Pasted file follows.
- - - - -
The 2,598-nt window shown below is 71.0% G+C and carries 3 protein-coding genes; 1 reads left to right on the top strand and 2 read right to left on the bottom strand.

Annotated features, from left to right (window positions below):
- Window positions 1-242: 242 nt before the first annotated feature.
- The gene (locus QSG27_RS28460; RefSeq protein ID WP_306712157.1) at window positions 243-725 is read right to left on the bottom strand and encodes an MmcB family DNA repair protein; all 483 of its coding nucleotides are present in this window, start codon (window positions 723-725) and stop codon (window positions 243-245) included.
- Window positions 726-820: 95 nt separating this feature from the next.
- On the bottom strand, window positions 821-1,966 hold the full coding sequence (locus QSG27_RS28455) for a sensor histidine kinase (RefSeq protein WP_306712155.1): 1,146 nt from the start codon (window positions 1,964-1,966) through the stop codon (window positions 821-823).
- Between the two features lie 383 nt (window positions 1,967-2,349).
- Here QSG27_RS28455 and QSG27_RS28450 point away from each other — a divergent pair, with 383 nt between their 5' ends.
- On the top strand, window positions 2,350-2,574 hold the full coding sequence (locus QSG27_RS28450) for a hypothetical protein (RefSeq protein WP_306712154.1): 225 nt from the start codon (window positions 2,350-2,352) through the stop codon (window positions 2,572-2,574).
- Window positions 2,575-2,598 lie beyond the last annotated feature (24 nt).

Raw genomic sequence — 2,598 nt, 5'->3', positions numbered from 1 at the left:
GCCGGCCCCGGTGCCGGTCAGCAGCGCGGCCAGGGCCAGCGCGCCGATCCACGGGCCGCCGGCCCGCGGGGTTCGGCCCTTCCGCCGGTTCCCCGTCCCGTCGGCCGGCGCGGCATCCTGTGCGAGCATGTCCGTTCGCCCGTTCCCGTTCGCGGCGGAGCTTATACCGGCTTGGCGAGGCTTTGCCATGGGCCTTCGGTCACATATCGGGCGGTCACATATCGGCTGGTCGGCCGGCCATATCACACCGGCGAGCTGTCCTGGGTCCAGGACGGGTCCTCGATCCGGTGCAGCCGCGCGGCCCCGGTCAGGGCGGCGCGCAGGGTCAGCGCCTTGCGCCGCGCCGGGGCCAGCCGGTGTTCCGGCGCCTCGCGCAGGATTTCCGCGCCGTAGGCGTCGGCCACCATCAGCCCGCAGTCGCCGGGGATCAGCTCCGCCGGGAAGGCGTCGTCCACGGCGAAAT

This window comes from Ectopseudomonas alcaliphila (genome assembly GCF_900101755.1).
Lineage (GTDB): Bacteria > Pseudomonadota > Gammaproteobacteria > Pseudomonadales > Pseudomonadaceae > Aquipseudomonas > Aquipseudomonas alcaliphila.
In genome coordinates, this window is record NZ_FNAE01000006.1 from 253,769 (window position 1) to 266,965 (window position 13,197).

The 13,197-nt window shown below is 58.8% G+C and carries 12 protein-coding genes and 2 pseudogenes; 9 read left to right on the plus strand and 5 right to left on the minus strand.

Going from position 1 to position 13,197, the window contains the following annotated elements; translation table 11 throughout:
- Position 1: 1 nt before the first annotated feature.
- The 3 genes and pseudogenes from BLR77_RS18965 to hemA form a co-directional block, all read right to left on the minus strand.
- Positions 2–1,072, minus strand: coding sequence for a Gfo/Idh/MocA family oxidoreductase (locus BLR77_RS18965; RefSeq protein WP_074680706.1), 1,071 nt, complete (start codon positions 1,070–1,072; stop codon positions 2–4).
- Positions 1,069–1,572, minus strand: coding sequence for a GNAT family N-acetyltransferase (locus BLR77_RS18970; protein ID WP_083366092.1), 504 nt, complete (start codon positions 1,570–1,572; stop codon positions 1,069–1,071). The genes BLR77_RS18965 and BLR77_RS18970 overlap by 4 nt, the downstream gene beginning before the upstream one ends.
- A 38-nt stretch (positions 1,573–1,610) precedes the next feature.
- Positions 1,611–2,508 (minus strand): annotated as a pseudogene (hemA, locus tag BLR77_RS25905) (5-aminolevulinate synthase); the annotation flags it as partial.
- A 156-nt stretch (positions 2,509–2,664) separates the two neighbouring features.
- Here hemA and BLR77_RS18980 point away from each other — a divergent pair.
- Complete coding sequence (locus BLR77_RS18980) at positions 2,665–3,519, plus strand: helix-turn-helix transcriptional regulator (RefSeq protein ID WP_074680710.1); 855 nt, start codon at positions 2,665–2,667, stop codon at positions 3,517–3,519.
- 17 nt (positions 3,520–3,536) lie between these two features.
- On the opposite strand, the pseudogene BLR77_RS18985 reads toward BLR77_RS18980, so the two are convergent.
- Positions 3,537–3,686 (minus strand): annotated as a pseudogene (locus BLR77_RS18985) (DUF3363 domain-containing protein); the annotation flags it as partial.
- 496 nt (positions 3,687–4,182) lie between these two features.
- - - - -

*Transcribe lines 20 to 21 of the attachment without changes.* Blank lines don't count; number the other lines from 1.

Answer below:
- Positions 2–1,072, minus strand: coding sequence for a Gfo/Idh/MocA family oxidoreductase (locus BLR77_RS18965; RefSeq protein WP_074680706.1), 1,071 nt, complete (start codon positions 1,070–1,072; stop codon positions 2–4).
- Positions 1,069–1,572, minus strand: coding sequence for a GNAT family N-acetyltransferase (locus BLR77_RS18970; protein ID WP_083366092.1), 504 nt, complete (start codon positions 1,570–1,572; stop codon positions 1,069–1,071). The genes BLR77_RS18965 and BLR77_RS18970 overlap by 4 nt, the downstream gene beginning before the upstream one ends.